Contact Hort Americas if you would like to continue learning more about Greenhouse Disinfectants!

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Focus on Water

As recently stated in our website, Hort Americas is focused on helping growers conserve one of their most precious commodities…WATER.

A hot and popular topic with the media (see this months National Geographic), politicians (see Rueters) and with business men (see T. Boone Pickens), water is already heavily debated and will more than likely play a major role in how our industry grows in the years to come.

Since we feel “water” is such an important topic we are going to spend the next few posts focusing in on commonly overlooked or misunderstood areas of irrigation.

The first topic is going to be hydraulic control valves.

Two factors that are important to the irrigation needs for growers are:

1.) Accurate water pressure to promote uniform vegetation growth.
2.) Protection from high pressure spikes (which protect sensitive system components such as irrigation lines, drip lines, equipment, etc. from damage.)

Valves are important part of any irrigation system because, if used and maintained properly, they precisely control the flow of water.

While it could be said that each irrigation system is unique, it is obvious that well built systems have a few things in common.

Quality Components
Plan for Conservation (Reclaiming and Recycling)
Strong Maintenance Program
Room for Expansion

It is important to select hydraulic control valves that consistently deliver fast, accurate pressure regulation for your greenhouse irrigation system.

Ooval available from Hort Americas and provided exclusively in the US and Canada through Amiad Filtration Systems are the fastest responding, most accurate valves in their class. Ooval, in operation since 2003, was started by three founders with over 70 years of experience in drip and greenhouse irrigation in the highly arid Middle Eastern climate of Israel to bring innovative, high-added value valves to the global irrigation marketplace.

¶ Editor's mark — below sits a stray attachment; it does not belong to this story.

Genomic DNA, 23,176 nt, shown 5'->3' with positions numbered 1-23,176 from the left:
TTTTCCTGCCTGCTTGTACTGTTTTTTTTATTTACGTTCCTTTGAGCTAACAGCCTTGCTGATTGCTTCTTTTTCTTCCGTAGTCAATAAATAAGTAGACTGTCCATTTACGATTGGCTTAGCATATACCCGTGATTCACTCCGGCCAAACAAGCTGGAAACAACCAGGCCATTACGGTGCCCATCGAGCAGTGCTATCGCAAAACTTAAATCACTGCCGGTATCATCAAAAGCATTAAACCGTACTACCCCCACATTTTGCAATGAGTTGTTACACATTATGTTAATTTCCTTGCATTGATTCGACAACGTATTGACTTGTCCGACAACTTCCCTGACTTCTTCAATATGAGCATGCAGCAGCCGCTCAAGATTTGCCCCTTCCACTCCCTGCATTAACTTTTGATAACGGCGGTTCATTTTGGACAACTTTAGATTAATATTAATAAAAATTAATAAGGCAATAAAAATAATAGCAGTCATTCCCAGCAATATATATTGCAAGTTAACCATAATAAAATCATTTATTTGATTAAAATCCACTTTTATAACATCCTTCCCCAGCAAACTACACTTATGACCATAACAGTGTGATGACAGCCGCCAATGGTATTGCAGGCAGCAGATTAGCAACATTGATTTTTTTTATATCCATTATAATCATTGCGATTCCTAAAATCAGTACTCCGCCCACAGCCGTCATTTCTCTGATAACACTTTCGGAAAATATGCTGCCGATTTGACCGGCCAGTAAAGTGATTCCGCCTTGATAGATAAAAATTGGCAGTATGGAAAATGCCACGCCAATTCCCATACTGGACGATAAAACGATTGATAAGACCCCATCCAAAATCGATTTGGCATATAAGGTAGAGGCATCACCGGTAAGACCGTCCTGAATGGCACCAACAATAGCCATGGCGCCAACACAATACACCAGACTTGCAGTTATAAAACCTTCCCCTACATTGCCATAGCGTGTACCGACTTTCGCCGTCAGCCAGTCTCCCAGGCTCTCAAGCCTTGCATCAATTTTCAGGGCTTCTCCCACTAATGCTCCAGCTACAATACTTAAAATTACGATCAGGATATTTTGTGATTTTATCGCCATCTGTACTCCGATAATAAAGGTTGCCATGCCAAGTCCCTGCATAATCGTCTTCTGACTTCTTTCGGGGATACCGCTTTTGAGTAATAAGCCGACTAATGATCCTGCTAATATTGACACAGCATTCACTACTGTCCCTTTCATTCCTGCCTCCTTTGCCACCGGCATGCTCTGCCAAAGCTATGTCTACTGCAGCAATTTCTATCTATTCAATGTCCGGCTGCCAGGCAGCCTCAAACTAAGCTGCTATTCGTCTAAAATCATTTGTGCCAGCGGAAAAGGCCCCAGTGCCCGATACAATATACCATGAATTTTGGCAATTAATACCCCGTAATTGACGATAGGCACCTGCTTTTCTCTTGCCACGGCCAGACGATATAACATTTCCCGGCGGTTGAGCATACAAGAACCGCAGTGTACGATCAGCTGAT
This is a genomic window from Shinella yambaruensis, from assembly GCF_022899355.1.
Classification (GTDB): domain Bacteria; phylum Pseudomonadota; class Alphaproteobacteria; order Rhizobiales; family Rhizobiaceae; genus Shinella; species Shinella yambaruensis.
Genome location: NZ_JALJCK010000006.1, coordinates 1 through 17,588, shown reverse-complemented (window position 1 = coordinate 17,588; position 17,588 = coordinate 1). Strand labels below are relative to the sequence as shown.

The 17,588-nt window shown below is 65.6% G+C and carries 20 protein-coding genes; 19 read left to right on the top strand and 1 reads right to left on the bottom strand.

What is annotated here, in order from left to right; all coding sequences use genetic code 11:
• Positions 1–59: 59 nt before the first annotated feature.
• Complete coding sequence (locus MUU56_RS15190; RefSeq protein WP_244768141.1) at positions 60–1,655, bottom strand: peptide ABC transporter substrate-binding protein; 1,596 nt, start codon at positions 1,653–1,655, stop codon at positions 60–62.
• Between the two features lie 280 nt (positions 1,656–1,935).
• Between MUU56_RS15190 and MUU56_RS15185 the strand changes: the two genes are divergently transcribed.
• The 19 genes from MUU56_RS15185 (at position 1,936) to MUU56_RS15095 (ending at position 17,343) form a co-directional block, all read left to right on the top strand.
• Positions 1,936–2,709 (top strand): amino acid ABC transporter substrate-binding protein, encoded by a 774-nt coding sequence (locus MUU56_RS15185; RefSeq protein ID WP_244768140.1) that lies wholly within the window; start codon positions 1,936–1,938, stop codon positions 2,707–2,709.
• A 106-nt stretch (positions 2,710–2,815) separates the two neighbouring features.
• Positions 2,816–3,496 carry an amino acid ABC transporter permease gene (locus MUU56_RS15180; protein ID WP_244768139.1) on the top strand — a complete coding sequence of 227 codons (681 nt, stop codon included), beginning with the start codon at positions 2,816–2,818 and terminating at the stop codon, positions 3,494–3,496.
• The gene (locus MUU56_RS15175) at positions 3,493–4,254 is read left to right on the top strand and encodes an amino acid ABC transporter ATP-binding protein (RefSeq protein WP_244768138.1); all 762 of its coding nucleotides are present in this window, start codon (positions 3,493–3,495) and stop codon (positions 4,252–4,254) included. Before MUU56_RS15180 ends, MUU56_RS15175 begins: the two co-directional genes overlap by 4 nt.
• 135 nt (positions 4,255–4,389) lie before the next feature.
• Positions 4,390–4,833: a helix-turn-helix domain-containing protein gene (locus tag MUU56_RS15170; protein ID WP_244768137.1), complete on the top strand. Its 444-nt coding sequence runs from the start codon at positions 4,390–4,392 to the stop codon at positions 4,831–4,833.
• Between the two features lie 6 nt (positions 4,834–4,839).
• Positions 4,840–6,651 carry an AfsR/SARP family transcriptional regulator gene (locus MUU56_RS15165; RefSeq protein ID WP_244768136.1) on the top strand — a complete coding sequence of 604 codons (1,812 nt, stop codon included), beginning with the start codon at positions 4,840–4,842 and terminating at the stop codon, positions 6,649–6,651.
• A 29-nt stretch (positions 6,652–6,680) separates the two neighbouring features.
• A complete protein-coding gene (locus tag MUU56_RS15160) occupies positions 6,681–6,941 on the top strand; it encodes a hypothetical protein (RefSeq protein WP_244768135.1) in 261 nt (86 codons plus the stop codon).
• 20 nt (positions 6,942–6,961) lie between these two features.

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The Future of Growing with Tim Blank

www.futuregrowing.comLast week Hort Americas had the pleasure of visiting with a visionary from with-in the commercial Hydroponic Industry.

Tim Blank of Future Growing

Tim Blank of Future Growing, LLC (formerly working with Hydroponics for Disney’s Epcot theme park in Orlando) is committed to further developing Vertical Farming and Urban Agriculture.  His primary driver is to provide as many people as possible with access to healthy and locally grown food options.  If you are seriously interested in learning more about Vertical Farming and Urban Agriculture, we recommend you visit Tim’s website at  And, if you are interested in purchasing hydroponic towers for your backyard please send Doug Pennington and email at

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Used Horticultural Equipment

With the current global economic conditions, it has become evident that many commercial greenhouses have become very cautious with their investments.

Due to this there has been a lot of interest in used horticultural equipment. Hort Americas is working with many different groups to provide as many options as possible.

If you are interested in finding used equipment please contact Hort Americas for additional information.

(Hort Americas will also post products on, this is a classified service.)